The hybrid opioid-SP antagonist, AA3266 effectively stimulated G-protein activation in the rat membrane homogenate with efficacy characteristic of full agonists (Emax = 215.1 ± 5.7%) (Fig. 2). The extra sum of squares F test revealed that the addition of naloxone considerably decreased AA3266-induced G protein stimulation (F1,34 = 13.61; p < 0.001) but failed to abolish it fully (F1,34 = 27.54; p < 0.001), leaving the Emax value of 124 ± 3.4%. Whereas the NK-1 antagonist – L703,606 did not alter 3266-induced G-protein activity (F1,34 = 1.28; p = 0.26) as the Emax value equalled 220 ± 3.6% but in turn shifted the curve to the right affecting AA3266 potency (F1,34 = 5.91; p < 0.05). As a result, the potency of AA3266 was reduced by 0.3 log units (AA3266: logED50 = –6.7 ± 0.1; 3266 + L703,606: logED50 = –6.4 ± 0.06).

Receptor binding to tachykinin receptor hNK-1 is

Ki = 180.0 + 13.5 nM, that is similar to reference compound of C-terminal hexapeptide analogue (AA2077), Ki = 262.1 ± 14.3 nM [Tomczyszyn, in preparation].

,b>Effects of the compounds on the proliferation of normal and cancer cells

The compound AA3266 exerted a strong inhibitory effect on the proliferation of human melanoma cell lines (Fig. 3), and also inhibited proliferation of lung

cancer and urinary bladder cancer cells (Figs. 4 and 5).

The in­hibitory effect of AA3266 on human fibroblast lines was absent or found only at a dose of 100 M (Fig. 6). Aprepitant inhibited proliferation of human

cancer cell lines similarly as the compound AA3266 (Figs. 7-9). In contrast to AA3266, aprepitant efficiently inhibited proliferation of normal human fibroblast lines (Fig. 10). SP did not substantially inhibit proliferation of human normal or cancer cell lines (Figs. 11-14).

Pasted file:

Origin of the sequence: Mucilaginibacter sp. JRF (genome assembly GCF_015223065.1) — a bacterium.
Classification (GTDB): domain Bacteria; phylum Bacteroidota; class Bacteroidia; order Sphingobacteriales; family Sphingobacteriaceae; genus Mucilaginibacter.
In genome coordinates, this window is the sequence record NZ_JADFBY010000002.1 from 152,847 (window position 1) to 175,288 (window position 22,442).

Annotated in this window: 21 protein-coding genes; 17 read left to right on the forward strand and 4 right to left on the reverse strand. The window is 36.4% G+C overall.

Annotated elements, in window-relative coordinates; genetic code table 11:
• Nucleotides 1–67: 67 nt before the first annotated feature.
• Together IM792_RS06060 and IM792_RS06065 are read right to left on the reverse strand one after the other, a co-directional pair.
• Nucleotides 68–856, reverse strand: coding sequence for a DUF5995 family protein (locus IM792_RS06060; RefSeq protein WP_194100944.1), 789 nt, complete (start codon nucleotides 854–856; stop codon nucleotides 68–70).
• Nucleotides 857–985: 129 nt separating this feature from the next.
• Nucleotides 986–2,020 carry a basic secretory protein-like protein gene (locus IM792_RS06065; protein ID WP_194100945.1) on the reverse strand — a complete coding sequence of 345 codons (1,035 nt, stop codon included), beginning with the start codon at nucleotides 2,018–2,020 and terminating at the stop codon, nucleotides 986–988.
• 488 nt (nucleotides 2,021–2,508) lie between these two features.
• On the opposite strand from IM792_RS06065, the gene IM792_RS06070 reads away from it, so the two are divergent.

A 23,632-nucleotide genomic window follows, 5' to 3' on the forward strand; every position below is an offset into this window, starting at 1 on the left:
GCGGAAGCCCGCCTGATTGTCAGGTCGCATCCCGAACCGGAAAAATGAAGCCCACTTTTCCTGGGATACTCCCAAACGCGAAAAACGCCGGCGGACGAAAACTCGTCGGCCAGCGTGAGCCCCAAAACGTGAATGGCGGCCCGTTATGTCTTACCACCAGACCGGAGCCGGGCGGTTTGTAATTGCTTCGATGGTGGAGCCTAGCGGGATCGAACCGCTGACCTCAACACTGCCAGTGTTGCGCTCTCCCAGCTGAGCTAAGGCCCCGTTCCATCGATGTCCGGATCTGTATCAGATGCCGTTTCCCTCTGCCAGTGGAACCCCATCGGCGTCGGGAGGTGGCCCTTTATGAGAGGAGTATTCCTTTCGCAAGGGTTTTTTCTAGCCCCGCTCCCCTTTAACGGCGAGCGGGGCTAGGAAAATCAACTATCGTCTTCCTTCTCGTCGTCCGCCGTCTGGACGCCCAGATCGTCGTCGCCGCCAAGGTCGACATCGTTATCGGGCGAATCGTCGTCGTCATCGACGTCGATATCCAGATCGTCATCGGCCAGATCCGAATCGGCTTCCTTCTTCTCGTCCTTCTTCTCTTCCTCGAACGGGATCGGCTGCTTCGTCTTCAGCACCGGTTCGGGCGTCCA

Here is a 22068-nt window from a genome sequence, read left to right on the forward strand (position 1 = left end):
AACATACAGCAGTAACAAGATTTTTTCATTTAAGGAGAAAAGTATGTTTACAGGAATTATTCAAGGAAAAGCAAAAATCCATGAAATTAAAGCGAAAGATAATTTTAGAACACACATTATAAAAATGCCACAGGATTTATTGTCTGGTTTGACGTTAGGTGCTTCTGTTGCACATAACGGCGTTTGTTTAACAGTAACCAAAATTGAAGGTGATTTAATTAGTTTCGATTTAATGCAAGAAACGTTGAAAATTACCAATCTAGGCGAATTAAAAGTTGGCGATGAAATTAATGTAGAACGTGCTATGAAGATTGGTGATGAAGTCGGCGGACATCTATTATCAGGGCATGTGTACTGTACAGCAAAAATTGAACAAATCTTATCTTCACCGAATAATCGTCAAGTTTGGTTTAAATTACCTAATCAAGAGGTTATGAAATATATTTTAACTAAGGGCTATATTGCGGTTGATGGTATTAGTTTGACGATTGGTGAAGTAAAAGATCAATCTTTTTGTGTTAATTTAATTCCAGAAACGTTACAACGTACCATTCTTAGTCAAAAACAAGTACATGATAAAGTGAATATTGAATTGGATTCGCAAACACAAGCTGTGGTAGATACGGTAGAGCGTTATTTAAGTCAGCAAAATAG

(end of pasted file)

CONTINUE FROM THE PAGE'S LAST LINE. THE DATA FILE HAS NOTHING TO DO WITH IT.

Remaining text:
Newly synthesized opioid agonist-substance P antagonist AA3266 expressed high affinity to both, MOR and DOR opioid receptors, with preference to MOR opioid receptors. The level of affinities is similar to biphalin that confirms the previous observation that one opioid pharmacophore with an additional lipophilic group on the other side of hydrazide bridge determines ‘biphalin like’ properties [11,12]. The affinity to human NK1 re­ceptors is similar to C-terminal hexapeptide fragment of substance P. Compound AA3266 in an in vitro cell breading test showed antiproliferative properties against several types of cancer cells. As previously described selective tachykinin antagonist aprepitant [17], the highest antiproliferative effect was exerted on melanoma cells. Interestingly, the antiproliferative properties against normal cells, i.e. fibroblasts were visibly lower.

To summarize, newly synthesized opioid agonist-tachykinin antagonist AA3266 expressed high affinity to opioid MOR and DOR receptors, and significant antagonist affinity to NK1 receptors. The compound expressed antiproliferative properties against various cancer cells. Therefore, the compounds applied in the treatment of chronic cancer-related pain may additionally enhance cancer directed therapies.


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Copyright: © 2013 Mossakowski Medical Research Centre Polish Academy of Sciences and the Polish Association of Neuropathologists. This is an Open Access article distributed under the terms of the Creative Commons Attribution-NonCommercial-ShareAlike 4.0 International (CC BY-NC-SA 4.0) License (http://creativecommons.org/licenses/by-nc-sa/4.0/), allowing third parties to copy and redistribute the material in any medium or format and to remix, transform, and build upon the material, provided the original work is properly cited and states its license.